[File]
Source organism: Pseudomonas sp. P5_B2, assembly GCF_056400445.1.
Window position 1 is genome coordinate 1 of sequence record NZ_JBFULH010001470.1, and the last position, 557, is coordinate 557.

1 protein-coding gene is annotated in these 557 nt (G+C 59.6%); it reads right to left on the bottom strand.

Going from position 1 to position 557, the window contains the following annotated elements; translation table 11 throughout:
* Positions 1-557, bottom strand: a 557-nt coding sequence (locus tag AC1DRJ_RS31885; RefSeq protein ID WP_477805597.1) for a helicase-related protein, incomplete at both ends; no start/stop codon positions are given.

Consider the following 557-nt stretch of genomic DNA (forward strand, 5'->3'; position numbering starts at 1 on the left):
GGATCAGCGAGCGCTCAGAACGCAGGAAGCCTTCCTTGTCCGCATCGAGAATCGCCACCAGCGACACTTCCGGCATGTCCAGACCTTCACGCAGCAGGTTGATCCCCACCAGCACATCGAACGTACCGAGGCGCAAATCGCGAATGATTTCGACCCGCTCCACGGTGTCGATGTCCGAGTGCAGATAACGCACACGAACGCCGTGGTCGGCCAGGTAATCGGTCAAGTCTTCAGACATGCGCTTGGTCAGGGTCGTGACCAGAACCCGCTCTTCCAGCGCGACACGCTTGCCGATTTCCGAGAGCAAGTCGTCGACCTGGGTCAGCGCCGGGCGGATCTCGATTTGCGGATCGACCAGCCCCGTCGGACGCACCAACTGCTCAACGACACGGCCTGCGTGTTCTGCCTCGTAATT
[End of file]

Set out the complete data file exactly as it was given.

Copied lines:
Source organism: Pseudomonas sp. P5_B2, assembly GCF_056400445.1.
Window position 1 is genome coordinate 1 of sequence record NZ_JBFULH010001470.1, and the last position, 557, is coordinate 557.

1 protein-coding gene is annotated in these 557 nt (G+C 59.6%); it reads right to left on the bottom strand.

Going from position 1 to position 557, the window contains the following annotated elements; translation table 11 throughout:
* Positions 1-557, bottom strand: a 557-nt coding sequence (locus tag AC1DRJ_RS31885; RefSeq protein ID WP_477805597.1) for a helicase-related protein, incomplete at both ends; no start/stop codon positions are given.

Consider the following 557-nt stretch of genomic DNA (forward strand, 5'->3'; position numbering starts at 1 on the left):
GGATCAGCGAGCGCTCAGAACGCAGGAAGCCTTCCTTGTCCGCATCGAGAATCGCCACCAGCGACACTTCCGGCATGTCCAGACCTTCACGCAGCAGGTTGATCCCCACCAGCACATCGAACGTACCGAGGCGCAAATCGCGAATGATTTCGACCCGCTCCACGGTGTCGATGTCCGAGTGCAGATAACGCACACGAACGCCGTGGTCGGCCAGGTAATCGGTCAAGTCTTCAGACATGCGCTTGGTCAGGGTCGTGACCAGAACCCGCTCTTCCAGCGCGACACGCTTGCCGATTTCCGAGAGCAAGTCGTCGACCTGGGTCAGCGCCGGGCGGATCTCGATTTGCGGATCGACCAGCCCCGTCGGACGCACCAACTGCTCAACGACACGGCCTGCGTGTTCTGCCTCGTAATT